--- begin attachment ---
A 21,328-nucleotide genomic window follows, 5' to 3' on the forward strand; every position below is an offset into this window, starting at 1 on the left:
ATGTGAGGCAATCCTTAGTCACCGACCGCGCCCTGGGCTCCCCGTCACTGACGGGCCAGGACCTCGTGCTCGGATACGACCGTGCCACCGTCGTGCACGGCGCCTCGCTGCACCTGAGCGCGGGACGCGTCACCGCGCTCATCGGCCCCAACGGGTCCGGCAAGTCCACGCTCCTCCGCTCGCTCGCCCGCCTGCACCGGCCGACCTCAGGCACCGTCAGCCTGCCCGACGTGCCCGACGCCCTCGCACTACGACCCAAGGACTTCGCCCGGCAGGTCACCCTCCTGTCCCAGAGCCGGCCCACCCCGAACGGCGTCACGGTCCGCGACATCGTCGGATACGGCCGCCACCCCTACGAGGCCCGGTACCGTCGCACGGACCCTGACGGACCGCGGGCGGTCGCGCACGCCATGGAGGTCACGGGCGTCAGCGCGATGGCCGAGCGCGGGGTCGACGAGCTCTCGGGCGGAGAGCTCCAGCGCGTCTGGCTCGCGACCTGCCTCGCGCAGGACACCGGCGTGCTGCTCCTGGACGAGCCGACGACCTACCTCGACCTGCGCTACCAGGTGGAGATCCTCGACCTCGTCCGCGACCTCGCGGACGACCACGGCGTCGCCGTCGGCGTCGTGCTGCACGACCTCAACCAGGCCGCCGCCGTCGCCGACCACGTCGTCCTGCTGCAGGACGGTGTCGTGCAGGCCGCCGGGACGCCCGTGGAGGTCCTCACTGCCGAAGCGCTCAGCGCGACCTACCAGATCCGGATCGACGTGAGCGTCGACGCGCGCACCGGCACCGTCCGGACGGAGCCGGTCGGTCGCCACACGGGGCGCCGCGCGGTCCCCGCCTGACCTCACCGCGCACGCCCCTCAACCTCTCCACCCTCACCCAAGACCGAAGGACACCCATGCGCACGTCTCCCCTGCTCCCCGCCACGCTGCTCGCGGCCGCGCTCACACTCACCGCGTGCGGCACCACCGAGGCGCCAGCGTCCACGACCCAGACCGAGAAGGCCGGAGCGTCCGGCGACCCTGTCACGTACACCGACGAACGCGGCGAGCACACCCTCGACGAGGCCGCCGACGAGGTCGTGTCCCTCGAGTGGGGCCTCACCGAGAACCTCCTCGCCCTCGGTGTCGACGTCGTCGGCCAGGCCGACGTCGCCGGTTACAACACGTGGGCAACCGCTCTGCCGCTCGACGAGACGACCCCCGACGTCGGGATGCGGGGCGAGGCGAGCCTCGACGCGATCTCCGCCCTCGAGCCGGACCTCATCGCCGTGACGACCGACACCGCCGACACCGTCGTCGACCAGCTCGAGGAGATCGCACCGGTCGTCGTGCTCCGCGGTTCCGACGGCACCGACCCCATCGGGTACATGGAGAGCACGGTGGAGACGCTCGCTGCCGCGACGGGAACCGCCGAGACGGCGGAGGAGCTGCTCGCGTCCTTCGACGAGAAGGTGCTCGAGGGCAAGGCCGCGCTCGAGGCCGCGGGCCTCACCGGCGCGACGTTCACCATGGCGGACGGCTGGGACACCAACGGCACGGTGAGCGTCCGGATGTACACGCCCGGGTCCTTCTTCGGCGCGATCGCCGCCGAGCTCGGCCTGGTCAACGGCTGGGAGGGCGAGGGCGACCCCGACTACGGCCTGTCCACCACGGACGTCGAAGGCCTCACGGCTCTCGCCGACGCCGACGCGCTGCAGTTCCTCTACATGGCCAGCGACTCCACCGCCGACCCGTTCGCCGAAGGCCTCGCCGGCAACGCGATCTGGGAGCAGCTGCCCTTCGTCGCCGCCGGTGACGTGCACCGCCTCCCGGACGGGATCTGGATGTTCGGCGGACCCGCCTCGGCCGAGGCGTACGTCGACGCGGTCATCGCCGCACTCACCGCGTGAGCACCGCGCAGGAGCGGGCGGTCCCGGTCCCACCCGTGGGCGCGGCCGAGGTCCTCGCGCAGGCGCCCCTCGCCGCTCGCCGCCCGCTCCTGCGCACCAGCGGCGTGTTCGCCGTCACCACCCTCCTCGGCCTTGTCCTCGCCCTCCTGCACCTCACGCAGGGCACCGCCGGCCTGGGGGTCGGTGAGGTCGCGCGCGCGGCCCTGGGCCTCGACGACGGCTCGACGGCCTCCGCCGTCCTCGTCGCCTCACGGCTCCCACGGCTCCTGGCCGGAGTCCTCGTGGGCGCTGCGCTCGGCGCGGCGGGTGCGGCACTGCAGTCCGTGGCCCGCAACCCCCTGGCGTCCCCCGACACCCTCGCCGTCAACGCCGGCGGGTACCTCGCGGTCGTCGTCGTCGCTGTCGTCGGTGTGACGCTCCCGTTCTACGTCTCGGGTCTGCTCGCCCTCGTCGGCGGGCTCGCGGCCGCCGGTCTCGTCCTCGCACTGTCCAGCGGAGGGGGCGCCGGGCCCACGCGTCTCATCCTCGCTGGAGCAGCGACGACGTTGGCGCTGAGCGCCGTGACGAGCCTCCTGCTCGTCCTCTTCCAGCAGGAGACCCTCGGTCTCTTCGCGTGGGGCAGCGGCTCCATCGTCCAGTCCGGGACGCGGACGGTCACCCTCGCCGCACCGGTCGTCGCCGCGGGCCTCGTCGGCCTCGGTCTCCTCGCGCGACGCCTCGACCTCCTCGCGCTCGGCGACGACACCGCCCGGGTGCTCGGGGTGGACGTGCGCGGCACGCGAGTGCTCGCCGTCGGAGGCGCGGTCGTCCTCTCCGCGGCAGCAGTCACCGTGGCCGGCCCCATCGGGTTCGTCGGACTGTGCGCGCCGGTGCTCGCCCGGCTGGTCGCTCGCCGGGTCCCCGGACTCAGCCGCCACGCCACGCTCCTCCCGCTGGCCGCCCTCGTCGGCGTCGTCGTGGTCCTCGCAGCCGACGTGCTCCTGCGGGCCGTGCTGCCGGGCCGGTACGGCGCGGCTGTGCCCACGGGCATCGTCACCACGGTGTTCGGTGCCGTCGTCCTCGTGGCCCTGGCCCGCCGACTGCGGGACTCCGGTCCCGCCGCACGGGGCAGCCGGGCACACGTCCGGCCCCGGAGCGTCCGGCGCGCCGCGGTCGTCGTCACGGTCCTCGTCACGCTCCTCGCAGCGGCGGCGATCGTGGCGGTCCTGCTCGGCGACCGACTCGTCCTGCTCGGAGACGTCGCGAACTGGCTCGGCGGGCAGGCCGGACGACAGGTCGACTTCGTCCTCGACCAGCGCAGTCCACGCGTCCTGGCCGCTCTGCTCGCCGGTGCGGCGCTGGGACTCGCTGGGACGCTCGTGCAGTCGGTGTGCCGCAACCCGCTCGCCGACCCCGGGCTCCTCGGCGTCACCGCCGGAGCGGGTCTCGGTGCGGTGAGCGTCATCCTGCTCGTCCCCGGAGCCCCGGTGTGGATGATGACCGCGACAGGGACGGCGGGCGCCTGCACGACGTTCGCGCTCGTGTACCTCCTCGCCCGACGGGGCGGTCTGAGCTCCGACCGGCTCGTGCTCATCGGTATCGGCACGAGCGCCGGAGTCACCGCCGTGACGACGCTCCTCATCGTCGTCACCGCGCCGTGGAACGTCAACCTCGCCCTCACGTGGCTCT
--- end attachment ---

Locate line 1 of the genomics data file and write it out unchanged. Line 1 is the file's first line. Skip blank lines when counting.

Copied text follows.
A 21,328-nucleotide genomic window follows, 5' to 3' on the forward strand; every position below is an offset into this window, starting at 1 on the left: